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oa Nomina Africana: Journal of African Onomastics - Zulu names and their impact on gender identity construction of adults raised in polygynous families in KwaZulu-Natal, South Africa

Volume 33 Number 2
  • ISSN : 1012-0254
  • E-ISSN: 2070-2639

 

Abstract

Personal naming is viewed as a significant process of bestowing a name upon a child as a symbol of identity. Unlike in Western culture where names have become more label-like, in African culture an individual’s name is a qualifier, a communal term that indicates their ethnic and clan origins. Nguni culture and tradition avoids open discussion of sensitive issues, hence personal names generally function as a signal to others, or to the family, about issues that cannot be openly discussed and resolved and that is why personal names are much more meaningful. Personal names have undergone major transformation due to sociocultural and political factors, which shows that culture is not static but dynamic and ever-changing. This article explores how naming in polygynous families has a direct impact on the individual’s gendered identity and how there has been a gender shift in the naming practices, allowing more women to be name-givers. The findings are based on a study conducted on the gendered narratives of adults who were raised in polygynous families in the Hammarsdale area in KwaZulu-Natal, South Africa. This article used a qualitative methodology within an interpretivist paradigm, interviewing ten male and ten female participants with at least matric level of education and who were raised in polygynous families. The participants in this study highlighted that their names have a direct bearing on their gendered identity and discussed the implications a specific name had on their personal identity. This article aims to foreground naming as a factor contributing to the construction of gender identities of adults raised in polygynous families and the implications thereof.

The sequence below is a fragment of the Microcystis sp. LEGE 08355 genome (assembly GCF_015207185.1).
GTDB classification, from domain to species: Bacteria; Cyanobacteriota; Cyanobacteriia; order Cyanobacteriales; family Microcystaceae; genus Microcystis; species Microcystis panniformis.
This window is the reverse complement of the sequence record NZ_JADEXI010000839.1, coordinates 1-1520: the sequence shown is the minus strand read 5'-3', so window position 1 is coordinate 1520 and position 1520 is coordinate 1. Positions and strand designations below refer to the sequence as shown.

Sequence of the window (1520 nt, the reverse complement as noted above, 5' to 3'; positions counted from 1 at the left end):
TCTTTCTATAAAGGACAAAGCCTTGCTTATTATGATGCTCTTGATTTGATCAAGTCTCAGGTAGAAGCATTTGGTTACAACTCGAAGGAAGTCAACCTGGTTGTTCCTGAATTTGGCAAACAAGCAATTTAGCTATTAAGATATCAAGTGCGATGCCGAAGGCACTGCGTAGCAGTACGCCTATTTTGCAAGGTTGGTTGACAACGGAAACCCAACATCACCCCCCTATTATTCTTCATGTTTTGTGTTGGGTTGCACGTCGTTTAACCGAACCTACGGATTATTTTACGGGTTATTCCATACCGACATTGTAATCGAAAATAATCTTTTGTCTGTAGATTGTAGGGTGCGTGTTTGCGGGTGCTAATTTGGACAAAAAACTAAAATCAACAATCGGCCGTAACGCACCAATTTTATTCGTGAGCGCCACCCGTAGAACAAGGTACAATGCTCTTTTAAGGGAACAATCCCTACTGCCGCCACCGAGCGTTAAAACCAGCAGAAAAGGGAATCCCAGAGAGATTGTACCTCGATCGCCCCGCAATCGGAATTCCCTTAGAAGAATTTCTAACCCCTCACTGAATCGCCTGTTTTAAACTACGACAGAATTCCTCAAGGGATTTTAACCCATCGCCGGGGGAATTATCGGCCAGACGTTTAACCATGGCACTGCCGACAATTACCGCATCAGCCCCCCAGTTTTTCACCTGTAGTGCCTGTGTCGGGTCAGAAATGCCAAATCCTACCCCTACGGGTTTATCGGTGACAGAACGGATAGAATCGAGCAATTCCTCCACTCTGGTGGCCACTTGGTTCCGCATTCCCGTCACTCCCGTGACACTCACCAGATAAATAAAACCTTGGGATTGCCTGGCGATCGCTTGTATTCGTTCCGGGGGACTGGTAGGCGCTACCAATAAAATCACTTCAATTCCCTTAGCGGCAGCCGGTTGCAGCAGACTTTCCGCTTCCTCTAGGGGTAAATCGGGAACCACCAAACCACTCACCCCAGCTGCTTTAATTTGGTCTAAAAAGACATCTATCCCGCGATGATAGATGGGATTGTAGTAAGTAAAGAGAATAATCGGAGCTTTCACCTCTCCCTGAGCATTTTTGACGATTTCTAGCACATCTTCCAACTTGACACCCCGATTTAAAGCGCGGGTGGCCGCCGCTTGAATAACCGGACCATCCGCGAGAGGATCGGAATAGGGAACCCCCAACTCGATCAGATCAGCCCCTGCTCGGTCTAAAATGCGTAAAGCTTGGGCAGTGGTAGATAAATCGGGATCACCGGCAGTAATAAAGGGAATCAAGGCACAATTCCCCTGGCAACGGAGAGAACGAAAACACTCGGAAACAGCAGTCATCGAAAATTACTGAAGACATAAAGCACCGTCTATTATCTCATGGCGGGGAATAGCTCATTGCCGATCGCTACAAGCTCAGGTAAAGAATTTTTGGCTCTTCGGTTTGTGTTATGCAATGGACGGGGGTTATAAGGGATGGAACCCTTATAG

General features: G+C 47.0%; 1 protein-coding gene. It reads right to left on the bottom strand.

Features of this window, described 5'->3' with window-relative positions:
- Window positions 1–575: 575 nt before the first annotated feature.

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/content/journal/10520/EJC-1a189f87c5
2019-12-01
2020-10-01

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